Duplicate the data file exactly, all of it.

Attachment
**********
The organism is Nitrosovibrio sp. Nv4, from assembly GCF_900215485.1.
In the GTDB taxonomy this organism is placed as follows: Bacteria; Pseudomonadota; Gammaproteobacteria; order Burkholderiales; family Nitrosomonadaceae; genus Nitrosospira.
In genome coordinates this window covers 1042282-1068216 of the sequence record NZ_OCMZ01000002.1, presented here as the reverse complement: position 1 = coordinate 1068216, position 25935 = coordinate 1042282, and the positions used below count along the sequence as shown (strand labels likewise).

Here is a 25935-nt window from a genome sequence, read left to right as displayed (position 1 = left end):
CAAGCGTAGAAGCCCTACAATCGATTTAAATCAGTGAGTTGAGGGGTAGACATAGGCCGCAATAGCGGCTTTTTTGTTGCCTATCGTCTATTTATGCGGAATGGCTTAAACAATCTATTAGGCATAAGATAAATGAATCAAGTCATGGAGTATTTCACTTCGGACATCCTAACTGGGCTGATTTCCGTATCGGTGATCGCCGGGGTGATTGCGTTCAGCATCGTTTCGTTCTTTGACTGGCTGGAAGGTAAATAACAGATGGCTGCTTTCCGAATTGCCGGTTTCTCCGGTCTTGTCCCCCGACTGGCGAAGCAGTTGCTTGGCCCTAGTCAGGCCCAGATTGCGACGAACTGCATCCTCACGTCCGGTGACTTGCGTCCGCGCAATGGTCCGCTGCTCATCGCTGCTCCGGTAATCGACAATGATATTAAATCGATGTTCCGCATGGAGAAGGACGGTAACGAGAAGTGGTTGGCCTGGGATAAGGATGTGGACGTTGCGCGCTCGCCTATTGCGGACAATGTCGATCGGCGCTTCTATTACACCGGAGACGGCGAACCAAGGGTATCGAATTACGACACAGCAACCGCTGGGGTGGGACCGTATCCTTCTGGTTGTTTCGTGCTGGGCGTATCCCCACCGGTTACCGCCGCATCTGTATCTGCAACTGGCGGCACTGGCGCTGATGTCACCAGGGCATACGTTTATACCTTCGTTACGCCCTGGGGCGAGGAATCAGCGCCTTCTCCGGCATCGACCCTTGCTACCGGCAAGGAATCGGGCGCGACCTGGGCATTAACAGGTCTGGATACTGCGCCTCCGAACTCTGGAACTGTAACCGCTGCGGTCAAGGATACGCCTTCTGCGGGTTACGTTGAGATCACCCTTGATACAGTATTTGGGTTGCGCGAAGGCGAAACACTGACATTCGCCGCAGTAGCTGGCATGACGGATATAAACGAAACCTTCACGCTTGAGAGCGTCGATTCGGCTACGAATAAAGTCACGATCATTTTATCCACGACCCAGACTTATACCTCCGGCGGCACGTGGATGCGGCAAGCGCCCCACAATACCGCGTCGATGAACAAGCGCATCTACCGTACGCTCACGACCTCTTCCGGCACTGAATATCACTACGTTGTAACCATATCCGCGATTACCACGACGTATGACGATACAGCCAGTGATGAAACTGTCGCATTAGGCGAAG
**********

The organism is Nitrosovibrio sp. Nv4, from assembly GCF_900215485.1.
In the GTDB taxonomy this organism is placed as follows: Bacteria; Pseudomonadota; Gammaproteobacteria; order Burkholderiales; family Nitrosomonadaceae; genus Nitrosospira.
In genome coordinates this window covers 1042282-1068216 of the sequence record NZ_OCMZ01000002.1, presented here as the reverse complement: position 1 = coordinate 1068216, position 25935 = coordinate 1042282, and the positions used below count along the sequence as shown (strand labels likewise).

Here is a 25935-nt window from a genome sequence, read left to right as displayed (position 1 = left end):
CAAGCGTAGAAGCCCTACAATCGATTTAAATCAGTGAGTTGAGGGGTAGACATAGGCCGCAATAGCGGCTTTTTTGTTGCCTATCGTCTATTTATGCGGAATGGCTTAAACAATCTATTAGGCATAAGATAAATGAATCAAGTCATGGAGTATTTCACTTCGGACATCCTAACTGGGCTGATTTCCGTATCGGTGATCGCCGGGGTGATTGCGTTCAGCATCGTTTCGTTCTTTGACTGGCTGGAAGGTAAATAACAGATGGCTGCTTTCCGAATTGCCGGTTTCTCCGGTCTTGTCCCCCGACTGGCGAAGCAGTTGCTTGGCCCTAGTCAGGCCCAGATTGCGACGAACTGCATCCTCACGTCCGGTGACTTGCGTCCGCGCAATGGTCCGCTGCTCATCGCTGCTCCGGTAATCGACAATGATATTAAATCGATGTTCCGCATGGAGAAGGACGGTAACGAGAAGTGGTTGGCCTGGGATAAGGATGTGGACGTTGCGCGCTCGCCTATTGCGGACAATGTCGATCGGCGCTTCTATTACACCGGAGACGGCGAACCAAGGGTATCGAATTACGACACAGCAACCGCTGGGGTGGGACCGTATCCTTCTGGTTGTTTCGTGCTGGGCGTATCCCCACCGGTTACCGCCGCATCTGTATCTGCAACTGGCGGCACTGGCGCTGATGTCACCAGGGCATACGTTTATACCTTCGTTACGCCCTGGGGCGAGGAATCAGCGCCTTCTCCGGCATCGACCCTTGCTACCGGCAAGGAATCGGGCGCGACCTGGGCATTAACAGGTCTGGATACTGCGCCTCCGAACTCTGGAACTGTAACCGCTGCGGTCAAGGATACGCCTTCTGCGGGTTACGTTGAGATCACCCTTGATACAGTATTTGGGTTGCGCGAAGGCGAAACACTGACATTCGCCGCAGTAGCTGGCATGACGGATATAAACGAAACCTTCACGCTTGAGAGCGTCGATTCGGCTACGAATAAAGTCACGATCATTTTATCCACGACCCAGACTTATACCTCCGGCGGCACGTGGATGCGGCAAGCGCCCCACAATACCGCGTCGATGAACAAGCGCATCTACCGTACGCTCACGACCTCTTCCGGCACTGAATATCACTACGTTGTAACCATATCCGCGATTACCACGACGTATGACGATACAGCCAGTGATGAAACTGTCGCATTAGGCGAAG